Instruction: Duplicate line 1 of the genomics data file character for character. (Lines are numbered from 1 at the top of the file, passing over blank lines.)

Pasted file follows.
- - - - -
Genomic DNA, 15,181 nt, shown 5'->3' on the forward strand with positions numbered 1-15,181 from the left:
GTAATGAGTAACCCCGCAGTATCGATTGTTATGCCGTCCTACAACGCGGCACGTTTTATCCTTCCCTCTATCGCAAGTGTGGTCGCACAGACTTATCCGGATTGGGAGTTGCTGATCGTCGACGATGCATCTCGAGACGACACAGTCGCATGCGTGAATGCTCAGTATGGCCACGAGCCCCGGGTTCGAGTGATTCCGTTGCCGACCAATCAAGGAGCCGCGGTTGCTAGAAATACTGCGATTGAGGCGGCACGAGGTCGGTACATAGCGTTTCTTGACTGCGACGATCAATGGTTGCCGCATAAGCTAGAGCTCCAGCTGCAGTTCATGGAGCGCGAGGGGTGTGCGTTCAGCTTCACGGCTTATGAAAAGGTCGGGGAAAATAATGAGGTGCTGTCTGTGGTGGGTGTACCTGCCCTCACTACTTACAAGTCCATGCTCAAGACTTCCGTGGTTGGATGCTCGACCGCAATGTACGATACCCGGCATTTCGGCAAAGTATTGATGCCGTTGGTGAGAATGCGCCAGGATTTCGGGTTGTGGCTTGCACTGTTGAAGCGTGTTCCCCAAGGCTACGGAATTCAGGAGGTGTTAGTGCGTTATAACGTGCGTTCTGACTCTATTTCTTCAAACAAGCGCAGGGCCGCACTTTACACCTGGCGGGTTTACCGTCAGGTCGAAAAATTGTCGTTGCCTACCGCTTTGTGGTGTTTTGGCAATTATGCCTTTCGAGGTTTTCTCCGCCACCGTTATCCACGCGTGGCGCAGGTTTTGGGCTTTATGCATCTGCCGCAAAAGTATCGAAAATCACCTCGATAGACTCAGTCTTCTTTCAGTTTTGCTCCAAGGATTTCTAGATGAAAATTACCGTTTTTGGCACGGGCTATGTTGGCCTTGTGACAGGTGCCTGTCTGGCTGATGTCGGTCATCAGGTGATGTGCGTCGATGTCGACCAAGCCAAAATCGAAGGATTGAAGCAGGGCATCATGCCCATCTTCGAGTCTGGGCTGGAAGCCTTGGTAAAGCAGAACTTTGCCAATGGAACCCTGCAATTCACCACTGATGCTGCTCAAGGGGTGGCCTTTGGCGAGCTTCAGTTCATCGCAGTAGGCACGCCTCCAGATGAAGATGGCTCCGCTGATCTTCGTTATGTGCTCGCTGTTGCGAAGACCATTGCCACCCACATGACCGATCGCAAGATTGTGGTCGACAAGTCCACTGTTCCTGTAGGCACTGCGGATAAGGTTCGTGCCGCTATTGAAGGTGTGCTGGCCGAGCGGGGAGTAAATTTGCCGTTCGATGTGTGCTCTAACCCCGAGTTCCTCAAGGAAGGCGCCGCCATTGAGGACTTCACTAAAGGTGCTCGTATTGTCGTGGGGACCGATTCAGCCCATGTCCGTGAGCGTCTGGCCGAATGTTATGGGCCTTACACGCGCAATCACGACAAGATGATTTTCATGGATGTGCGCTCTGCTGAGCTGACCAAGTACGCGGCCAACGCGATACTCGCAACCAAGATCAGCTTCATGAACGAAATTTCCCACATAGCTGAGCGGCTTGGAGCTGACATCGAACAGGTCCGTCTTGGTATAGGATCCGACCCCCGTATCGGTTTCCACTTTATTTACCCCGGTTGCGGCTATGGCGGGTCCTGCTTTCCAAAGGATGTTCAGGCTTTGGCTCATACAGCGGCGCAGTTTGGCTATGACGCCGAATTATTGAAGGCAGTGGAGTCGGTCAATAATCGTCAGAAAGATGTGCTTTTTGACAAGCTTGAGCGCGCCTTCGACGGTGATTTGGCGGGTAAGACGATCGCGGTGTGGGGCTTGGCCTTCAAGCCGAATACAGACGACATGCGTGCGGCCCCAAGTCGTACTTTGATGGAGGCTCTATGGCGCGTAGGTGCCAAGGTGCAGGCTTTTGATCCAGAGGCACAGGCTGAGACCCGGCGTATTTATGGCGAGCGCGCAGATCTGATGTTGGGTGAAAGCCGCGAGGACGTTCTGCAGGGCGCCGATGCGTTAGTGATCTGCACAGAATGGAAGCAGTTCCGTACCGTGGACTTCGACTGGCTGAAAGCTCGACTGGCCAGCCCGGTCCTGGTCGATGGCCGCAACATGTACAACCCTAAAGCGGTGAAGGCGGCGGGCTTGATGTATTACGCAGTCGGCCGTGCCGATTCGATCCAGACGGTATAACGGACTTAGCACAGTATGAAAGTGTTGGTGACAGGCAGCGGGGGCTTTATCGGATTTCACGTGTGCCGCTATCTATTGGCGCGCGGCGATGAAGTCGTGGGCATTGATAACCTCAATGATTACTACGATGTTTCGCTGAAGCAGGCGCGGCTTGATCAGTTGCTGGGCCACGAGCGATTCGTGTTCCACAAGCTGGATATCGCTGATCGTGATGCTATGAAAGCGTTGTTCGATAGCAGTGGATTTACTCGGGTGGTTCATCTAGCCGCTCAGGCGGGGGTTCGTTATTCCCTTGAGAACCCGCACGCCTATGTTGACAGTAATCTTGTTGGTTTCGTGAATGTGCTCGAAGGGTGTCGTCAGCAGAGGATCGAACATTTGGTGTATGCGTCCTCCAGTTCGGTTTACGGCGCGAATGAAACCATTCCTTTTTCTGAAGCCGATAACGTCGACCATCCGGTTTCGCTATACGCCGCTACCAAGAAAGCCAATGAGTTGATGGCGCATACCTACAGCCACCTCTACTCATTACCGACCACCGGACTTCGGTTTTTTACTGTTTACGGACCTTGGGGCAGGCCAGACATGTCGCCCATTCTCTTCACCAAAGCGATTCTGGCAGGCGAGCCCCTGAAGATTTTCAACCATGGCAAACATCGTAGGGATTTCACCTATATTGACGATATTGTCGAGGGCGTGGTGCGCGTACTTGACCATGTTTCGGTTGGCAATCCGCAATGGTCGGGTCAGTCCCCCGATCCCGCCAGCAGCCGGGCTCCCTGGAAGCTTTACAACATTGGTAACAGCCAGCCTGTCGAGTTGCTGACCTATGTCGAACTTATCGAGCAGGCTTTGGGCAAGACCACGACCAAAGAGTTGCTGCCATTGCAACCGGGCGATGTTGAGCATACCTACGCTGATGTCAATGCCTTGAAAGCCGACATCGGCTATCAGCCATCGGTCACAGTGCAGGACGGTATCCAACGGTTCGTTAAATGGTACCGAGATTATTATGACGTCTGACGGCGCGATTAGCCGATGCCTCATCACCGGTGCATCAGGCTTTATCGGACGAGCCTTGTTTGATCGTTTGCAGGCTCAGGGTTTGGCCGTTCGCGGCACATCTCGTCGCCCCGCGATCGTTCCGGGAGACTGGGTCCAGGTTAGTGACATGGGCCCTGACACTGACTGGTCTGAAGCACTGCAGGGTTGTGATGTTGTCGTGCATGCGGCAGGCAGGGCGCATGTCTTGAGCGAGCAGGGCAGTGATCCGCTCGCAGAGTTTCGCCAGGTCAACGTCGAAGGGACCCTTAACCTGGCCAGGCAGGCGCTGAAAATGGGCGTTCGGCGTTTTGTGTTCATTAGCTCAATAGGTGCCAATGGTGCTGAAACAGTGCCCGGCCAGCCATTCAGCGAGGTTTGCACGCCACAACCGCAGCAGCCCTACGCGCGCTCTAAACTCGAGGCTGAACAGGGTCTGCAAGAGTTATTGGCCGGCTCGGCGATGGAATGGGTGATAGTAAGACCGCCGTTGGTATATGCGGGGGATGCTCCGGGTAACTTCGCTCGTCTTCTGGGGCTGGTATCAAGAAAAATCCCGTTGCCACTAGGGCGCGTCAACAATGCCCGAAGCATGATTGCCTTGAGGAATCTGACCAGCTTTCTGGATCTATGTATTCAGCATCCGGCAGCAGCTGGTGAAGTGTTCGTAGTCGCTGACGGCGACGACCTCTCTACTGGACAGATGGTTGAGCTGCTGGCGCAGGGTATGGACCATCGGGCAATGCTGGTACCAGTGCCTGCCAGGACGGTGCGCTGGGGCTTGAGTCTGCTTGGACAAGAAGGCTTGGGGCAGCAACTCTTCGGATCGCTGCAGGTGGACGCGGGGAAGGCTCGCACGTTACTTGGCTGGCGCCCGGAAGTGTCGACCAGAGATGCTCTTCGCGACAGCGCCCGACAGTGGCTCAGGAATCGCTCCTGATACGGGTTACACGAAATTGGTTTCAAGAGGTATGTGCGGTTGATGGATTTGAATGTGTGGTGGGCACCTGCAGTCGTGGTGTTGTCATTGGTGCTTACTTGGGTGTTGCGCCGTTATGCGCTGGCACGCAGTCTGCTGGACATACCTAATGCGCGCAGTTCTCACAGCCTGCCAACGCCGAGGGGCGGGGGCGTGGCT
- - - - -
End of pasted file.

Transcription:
Genomic DNA, 15,181 nt, shown 5'->3' on the forward strand with positions numbered 1-15,181 from the left: